I see opportunities for photographs constantly. The minutia of daily life are filled light and shadow, textures and color or the lack of it.
I've often wished for a bionic eye, which would photograph what i'm seeing with a single blink. My interest in taking pictures of eyes began with photographing my own. I took part in a photo project called 365 days, in which I had to take a self portrait every day for a year. Often, the reflection of my own eye was the subject of the daily shot. The project increased my interest in many aspects of the human face, but none as much as the eye.
I began experimenting with photographic image transfers onto wood after reading online about the transfer properties of acrylic gel media. Getting a consistently professional outcome proved to be a challenge, but after many trials and errors, I can usually count on being successful with most attempts. What intrigued me about the process, was that after the paper backing of the photograph was removed, the remaining image layer was so thin as to allow the grain of the wood to show through and become part of the original image. Though much of the in-between work is repetitious and tedious, the preparing of the photograph and the finished product are most rewarding.
Paul Fontana was born in New York City and lived there until his teen years. He made his way to 23 acres of wooded heaven in Cohutta, Georgia by way south Florida.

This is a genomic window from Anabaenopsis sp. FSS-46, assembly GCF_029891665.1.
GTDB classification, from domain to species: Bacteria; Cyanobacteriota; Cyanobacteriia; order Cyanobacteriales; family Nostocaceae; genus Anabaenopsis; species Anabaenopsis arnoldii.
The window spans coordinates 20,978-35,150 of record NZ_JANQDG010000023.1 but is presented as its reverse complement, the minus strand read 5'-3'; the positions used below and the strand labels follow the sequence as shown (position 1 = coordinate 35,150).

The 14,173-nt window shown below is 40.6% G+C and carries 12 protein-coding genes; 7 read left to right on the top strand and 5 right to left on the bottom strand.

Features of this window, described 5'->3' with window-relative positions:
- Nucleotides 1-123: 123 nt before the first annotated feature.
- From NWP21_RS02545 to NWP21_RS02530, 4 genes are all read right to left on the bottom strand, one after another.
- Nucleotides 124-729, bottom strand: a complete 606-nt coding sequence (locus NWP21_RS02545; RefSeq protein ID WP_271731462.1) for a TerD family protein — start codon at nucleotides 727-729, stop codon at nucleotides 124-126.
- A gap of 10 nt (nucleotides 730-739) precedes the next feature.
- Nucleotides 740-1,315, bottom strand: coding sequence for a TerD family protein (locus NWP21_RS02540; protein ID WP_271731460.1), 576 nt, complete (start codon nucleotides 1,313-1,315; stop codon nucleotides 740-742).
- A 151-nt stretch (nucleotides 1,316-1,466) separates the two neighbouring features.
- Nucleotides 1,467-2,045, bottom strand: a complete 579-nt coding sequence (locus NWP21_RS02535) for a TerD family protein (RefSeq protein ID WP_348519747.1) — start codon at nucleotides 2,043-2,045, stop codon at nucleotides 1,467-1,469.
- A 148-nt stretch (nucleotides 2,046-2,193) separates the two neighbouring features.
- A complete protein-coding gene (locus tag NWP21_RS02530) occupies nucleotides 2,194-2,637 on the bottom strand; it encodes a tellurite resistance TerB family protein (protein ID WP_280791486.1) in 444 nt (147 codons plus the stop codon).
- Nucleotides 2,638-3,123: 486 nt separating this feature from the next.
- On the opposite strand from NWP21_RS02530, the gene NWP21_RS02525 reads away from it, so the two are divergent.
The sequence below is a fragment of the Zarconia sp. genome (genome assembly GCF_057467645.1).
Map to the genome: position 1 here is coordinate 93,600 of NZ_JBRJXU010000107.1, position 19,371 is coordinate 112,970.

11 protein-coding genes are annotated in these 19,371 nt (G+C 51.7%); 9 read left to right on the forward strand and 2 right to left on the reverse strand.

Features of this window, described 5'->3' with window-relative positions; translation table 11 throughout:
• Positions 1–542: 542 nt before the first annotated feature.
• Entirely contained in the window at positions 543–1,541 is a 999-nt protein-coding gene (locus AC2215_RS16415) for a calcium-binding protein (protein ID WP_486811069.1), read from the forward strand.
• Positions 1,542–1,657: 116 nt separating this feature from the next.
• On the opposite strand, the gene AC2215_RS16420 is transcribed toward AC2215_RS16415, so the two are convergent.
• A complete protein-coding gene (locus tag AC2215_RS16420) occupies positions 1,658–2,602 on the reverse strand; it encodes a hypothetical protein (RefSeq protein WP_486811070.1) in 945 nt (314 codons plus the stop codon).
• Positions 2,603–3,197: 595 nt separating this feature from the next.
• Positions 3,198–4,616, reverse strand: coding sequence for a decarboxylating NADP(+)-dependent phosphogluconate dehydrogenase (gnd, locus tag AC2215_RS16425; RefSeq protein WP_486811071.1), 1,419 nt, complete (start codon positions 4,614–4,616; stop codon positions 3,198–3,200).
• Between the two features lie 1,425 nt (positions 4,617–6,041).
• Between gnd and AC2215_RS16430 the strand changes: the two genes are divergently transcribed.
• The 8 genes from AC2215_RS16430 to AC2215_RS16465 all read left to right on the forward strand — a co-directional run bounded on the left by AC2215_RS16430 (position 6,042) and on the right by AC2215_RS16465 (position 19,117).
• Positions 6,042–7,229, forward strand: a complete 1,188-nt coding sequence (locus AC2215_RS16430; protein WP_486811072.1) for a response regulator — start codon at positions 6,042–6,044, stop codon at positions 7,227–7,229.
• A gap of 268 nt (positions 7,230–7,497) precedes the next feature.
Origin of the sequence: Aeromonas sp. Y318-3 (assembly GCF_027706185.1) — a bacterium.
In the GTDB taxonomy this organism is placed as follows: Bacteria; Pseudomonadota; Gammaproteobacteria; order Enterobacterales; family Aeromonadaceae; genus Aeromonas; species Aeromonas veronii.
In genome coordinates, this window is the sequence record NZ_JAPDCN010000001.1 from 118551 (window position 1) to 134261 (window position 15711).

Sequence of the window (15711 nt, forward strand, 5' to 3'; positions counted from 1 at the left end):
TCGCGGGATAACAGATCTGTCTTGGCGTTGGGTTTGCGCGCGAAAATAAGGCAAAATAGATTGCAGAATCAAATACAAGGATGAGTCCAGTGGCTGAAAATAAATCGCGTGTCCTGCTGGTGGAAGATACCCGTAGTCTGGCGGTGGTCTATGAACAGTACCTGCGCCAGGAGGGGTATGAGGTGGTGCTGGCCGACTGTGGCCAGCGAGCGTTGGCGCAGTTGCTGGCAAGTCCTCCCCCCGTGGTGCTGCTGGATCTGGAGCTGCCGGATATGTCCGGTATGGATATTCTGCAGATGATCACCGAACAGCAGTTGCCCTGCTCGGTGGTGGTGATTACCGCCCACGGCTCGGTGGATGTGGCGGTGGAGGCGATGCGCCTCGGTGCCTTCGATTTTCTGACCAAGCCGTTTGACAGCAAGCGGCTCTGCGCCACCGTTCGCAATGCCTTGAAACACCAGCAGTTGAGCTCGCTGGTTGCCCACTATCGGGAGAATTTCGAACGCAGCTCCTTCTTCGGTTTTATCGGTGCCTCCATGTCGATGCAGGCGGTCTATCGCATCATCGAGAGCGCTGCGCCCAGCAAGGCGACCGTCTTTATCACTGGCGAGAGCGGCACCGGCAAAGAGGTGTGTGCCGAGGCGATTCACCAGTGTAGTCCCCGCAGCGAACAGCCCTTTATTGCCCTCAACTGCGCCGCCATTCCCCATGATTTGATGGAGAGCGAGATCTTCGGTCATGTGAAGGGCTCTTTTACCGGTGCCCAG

He honed his photographic skills as a U.S.N. Photographer’s Mate aboard 2 different aircraft carriers, photographing mostly mundane images of shipboard life with the occasional significantly important events: the Gemini-V recovery being the most notable.
Many decades passed before Paul’s love of photography would give way to painting. After retiring from teaching he has the luxury of balancing his time between the two.
ABOUT THE EXHIBIT
Eye of the Beholder consists of image transfers on wood or canvas. A combination of digital art and straightforward photography is arranged to focus, so to speak, on that most miraculous organ, the eye. The show is composed of small, single pieces or multiple arrangements on wood and canvas pulled over stretcher bars or blocks of wood and, at times, burnished with acrylic pigment, which adds additional texture.